Maximilian's wife Charlotte

Leopold I, King of Belgium with his wife Louise and their children.


Empress Charlotte (Carlota) of Mexico
Charlotte of Belgium was born on the 7th June 1840.
Charlotte belonged to the House of Saxe-Coburg and Gotha and was the daughter of King Leopold I, of Belgium and Louise of Orléans.


Leopold I, King of Belgium


Princess Charlotte belonged to the House of Saxe-Coburg and Gotha.
Charlotte was the daughter of Leopold I, King of Belgium, and Louise of France.


The young princess was very dignified, intelligent, charming, and beautiful.  
Charlotte’s brother Leopold married in 1853 to the Habsburg Princess Marie Henriette and during the summer of 1856 the Habsburg Archduke Maximilian visited Brussels.
During his first and second visit the young sixteen-year-old Charlotte fell in love with Maximilian and was fascinated by his charm and the stories of his travels to exotic places and drawings of Miramar Castle which Maximilian was having built near Trieste. 
In February 1857, Maximilian was appointed Viceroy of Lombardy-Venetia. 
The Archduke asked the King for the hand of his daughter and on the 27th July 1857 the then 17-year-old Princess Charlotte married Maximilian in Brussels.
The young couple then travelled to Milan. 
The beautiful city of Venice and the idea of her husband’s future role as Viceroy seemed to make up for the cold reception that the young couple had received on arrival. 
During the following two years Maximilian and Charlotte lived in Milan as Viceroys of Lombardy-Venetia.
In 1859, Emperor Franz Josef dismissed his brother from this post.
The Emperor was upset about the liberal policies which his brother favoured. 
Maximilian stayed in his castle at Miramar.
The marriage between Maximilian and Charlotte was not that what it seemed to be.
Maximilian spent a lot of his time in Vienna and travelled to Brazil and enjoyed the joys of life as they came.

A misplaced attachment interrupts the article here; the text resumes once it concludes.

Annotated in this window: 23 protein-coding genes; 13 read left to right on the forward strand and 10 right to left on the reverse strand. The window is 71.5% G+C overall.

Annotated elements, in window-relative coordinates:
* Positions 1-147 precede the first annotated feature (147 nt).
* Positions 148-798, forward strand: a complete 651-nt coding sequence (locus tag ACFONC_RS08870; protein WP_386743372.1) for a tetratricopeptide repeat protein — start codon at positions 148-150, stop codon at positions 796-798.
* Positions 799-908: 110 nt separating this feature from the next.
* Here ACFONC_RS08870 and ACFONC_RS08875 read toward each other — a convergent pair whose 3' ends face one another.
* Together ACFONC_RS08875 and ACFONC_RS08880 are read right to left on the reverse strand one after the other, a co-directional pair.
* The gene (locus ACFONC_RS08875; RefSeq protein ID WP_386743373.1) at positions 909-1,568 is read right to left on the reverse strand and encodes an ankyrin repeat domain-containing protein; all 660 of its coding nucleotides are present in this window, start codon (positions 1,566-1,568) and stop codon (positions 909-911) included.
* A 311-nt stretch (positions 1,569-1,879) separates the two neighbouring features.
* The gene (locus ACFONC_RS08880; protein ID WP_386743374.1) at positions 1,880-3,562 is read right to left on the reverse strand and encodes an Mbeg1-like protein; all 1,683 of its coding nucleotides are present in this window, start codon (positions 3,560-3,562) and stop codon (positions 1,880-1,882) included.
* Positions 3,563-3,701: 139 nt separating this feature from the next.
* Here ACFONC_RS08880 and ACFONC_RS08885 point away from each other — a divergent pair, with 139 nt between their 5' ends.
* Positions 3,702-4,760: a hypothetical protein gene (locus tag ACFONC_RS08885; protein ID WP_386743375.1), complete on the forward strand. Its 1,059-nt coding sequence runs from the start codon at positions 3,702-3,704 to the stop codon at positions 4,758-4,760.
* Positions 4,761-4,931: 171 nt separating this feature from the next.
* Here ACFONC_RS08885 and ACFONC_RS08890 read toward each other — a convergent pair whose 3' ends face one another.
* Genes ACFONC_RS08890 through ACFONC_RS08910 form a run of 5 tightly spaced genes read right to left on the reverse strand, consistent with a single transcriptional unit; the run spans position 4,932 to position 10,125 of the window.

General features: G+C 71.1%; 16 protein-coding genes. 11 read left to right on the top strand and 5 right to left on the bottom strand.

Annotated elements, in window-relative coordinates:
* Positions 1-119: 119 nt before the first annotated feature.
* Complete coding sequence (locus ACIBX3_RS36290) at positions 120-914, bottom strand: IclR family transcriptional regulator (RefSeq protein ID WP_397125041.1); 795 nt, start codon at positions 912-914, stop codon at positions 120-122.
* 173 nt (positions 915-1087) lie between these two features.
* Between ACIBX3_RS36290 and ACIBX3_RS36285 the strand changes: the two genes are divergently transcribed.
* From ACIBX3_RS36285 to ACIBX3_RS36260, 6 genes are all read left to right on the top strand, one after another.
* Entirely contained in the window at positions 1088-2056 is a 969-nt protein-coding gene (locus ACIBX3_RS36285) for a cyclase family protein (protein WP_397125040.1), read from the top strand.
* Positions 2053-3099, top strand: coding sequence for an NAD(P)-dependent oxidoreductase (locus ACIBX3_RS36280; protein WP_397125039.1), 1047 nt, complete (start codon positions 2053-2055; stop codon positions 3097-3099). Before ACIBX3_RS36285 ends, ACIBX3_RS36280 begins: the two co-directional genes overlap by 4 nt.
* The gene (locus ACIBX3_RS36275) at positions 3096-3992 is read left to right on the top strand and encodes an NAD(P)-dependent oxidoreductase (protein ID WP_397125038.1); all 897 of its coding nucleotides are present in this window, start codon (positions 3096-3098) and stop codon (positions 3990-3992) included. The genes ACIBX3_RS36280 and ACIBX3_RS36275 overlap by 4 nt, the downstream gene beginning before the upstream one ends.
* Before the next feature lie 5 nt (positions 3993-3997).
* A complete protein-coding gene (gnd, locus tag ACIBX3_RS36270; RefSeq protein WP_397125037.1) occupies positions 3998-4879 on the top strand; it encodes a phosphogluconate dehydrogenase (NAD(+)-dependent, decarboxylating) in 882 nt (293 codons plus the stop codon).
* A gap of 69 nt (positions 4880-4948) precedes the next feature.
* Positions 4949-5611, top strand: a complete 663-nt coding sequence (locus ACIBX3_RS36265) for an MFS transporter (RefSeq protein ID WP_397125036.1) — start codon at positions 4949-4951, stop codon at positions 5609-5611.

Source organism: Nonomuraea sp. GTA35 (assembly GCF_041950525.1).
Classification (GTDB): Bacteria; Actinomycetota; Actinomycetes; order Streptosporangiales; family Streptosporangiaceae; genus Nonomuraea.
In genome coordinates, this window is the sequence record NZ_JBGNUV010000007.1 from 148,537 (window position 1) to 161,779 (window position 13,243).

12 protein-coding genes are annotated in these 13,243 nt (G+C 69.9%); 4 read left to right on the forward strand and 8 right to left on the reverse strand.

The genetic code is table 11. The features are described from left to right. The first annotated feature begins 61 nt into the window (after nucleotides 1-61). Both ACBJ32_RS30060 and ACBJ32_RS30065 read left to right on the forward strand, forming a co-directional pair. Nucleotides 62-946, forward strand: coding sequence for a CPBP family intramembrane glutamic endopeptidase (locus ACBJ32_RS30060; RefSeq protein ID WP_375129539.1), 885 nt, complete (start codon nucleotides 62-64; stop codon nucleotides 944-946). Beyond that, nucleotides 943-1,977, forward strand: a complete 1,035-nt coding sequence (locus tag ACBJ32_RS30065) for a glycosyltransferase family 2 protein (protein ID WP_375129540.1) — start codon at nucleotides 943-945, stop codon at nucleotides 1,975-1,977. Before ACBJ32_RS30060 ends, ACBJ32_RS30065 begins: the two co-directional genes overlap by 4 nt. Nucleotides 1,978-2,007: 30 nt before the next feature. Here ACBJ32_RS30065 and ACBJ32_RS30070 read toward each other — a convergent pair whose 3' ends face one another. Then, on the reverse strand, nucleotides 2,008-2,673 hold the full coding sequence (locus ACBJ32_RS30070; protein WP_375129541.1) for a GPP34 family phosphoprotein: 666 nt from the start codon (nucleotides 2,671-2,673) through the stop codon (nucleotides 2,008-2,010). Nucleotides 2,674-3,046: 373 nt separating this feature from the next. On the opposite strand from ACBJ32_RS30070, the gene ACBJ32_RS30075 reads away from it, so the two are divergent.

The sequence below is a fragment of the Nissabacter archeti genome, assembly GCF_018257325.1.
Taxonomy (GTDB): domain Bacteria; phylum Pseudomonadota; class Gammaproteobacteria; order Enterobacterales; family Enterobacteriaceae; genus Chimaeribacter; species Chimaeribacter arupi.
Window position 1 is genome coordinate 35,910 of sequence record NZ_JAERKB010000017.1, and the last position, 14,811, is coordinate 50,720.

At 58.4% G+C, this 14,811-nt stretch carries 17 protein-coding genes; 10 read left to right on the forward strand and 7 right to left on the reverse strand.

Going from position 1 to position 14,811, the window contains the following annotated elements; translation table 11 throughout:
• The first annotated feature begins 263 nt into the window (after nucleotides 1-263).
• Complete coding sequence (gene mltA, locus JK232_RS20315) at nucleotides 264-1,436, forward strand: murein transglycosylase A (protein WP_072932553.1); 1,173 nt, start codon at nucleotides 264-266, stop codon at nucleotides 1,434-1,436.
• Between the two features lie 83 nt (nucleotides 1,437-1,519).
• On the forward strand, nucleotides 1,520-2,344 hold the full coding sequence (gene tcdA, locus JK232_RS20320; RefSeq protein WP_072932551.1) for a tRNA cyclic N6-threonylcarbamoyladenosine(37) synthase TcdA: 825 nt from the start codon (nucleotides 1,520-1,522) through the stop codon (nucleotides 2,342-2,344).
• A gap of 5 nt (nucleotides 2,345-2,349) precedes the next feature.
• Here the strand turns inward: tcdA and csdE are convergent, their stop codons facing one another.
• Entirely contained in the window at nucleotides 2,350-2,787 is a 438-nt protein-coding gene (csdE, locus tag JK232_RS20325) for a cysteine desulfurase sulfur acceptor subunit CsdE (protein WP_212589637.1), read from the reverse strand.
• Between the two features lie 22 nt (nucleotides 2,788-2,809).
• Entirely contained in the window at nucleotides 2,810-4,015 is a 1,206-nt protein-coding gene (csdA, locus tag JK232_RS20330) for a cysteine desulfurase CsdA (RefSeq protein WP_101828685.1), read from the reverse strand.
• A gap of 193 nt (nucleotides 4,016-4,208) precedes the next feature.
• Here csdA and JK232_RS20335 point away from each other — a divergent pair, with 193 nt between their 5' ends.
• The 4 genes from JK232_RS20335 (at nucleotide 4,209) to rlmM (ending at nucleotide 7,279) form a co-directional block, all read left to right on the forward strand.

Charlotte stayed in Miramar during his absence and carried on pretending to be happily married.

Miramar Castle

Maximilian’s way of life made things get worse after Charlotte had been infected with venereal disease which made it impossible for her to have children.
The couple thereafter slept in separate bedrooms but continued to show themselves together in public and did not display any problems openly. 
In 1863, Napoleon III of France offered the Crown of Mexico to Maximilian.
Maximilian was not sure and hesitated.
Charlotte was very interested and was in favour of the offer. 
Napoleon III wanted to conquer Mexico for France and at the same time weaken the United States by supporting the Confederate States. The French were at first defeated at the Battle of Puebla but tried again and managed to take control of Mexico City.
A group of pro-French Mexican monarchists were interested in establishing a monarchy, and Maximilian was selected as the possible Emperor.
Napoleon III promised that the French would support the Mexican Empire and Maximilian finally agreed to accept the Imperial Crown of Mexico. 
In 1864, Maximilian and Charlotte left Trieste and sailed to Mexico where they received yet another cold reception and very little enthusiasm.